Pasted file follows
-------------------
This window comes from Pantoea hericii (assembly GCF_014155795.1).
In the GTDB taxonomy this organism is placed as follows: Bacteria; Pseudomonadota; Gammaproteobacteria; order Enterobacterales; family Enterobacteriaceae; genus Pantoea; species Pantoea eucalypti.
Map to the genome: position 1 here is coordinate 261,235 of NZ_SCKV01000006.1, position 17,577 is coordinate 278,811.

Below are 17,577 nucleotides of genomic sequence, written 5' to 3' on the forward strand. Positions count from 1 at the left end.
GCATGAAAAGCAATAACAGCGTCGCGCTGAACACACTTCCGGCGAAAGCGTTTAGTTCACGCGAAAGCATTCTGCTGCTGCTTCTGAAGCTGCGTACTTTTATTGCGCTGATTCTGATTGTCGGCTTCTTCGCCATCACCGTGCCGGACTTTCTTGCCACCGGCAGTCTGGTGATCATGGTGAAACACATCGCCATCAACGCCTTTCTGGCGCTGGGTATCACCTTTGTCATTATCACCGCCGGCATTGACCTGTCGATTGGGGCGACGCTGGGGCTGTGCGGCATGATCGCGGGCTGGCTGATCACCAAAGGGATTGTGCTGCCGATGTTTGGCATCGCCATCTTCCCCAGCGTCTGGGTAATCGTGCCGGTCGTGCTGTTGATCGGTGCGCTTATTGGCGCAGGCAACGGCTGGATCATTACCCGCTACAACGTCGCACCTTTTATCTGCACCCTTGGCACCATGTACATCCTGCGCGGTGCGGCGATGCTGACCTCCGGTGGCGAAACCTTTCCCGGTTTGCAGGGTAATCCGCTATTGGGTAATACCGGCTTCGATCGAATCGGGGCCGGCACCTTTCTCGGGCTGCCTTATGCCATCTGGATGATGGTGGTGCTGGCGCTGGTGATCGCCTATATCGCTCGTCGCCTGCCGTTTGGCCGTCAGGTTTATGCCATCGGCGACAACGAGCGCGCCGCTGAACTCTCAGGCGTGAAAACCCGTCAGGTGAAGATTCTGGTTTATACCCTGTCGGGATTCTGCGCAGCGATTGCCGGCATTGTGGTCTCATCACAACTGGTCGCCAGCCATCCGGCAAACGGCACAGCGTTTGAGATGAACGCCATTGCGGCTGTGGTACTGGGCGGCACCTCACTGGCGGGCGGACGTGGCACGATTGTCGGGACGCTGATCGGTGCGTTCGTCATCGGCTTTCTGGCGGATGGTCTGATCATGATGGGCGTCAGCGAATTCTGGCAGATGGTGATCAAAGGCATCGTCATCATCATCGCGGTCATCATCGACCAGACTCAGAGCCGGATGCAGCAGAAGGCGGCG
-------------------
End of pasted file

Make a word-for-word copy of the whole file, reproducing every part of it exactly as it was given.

This window comes from Pantoea hericii (assembly GCF_014155795.1).
In the GTDB taxonomy this organism is placed as follows: Bacteria; Pseudomonadota; Gammaproteobacteria; order Enterobacterales; family Enterobacteriaceae; genus Pantoea; species Pantoea eucalypti.
Map to the genome: position 1 here is coordinate 261,235 of NZ_SCKV01000006.1, position 17,577 is coordinate 278,811.

Below are 17,577 nucleotides of genomic sequence, written 5' to 3' on the forward strand. Positions count from 1 at the left end.
GCATGAAAAGCAATAACAGCGTCGCGCTGAACACACTTCCGGCGAAAGCGTTTAGTTCACGCGAAAGCATTCTGCTGCTGCTTCTGAAGCTGCGTACTTTTATTGCGCTGATTCTGATTGTCGGCTTCTTCGCCATCACCGTGCCGGACTTTCTTGCCACCGGCAGTCTGGTGATCATGGTGAAACACATCGCCATCAACGCCTTTCTGGCGCTGGGTATCACCTTTGTCATTATCACCGCCGGCATTGACCTGTCGATTGGGGCGACGCTGGGGCTGTGCGGCATGATCGCGGGCTGGCTGATCACCAAAGGGATTGTGCTGCCGATGTTTGGCATCGCCATCTTCCCCAGCGTCTGGGTAATCGTGCCGGTCGTGCTGTTGATCGGTGCGCTTATTGGCGCAGGCAACGGCTGGATCATTACCCGCTACAACGTCGCACCTTTTATCTGCACCCTTGGCACCATGTACATCCTGCGCGGTGCGGCGATGCTGACCTCCGGTGGCGAAACCTTTCCCGGTTTGCAGGGTAATCCGCTATTGGGTAATACCGGCTTCGATCGAATCGGGGCCGGCACCTTTCTCGGGCTGCCTTATGCCATCTGGATGATGGTGGTGCTGGCGCTGGTGATCGCCTATATCGCTCGTCGCCTGCCGTTTGGCCGTCAGGTTTATGCCATCGGCGACAACGAGCGCGCCGCTGAACTCTCAGGCGTGAAAACCCGTCAGGTGAAGATTCTGGTTTATACCCTGTCGGGATTCTGCGCAGCGATTGCCGGCATTGTGGTCTCATCACAACTGGTCGCCAGCCATCCGGCAAACGGCACAGCGTTTGAGATGAACGCCATTGCGGCTGTGGTACTGGGCGGCACCTCACTGGCGGGCGGACGTGGCACGATTGTCGGGACGCTGATCGGTGCGTTCGTCATCGGCTTTCTGGCGGATGGTCTGATCATGATGGGCGTCAGCGAATTCTGGCAGATGGTGATCAAAGGCATCGTCATCATCATCGCGGTCATCATCGACCAGACTCAGAGCCGGATGCAGCAGAAGGCGGCG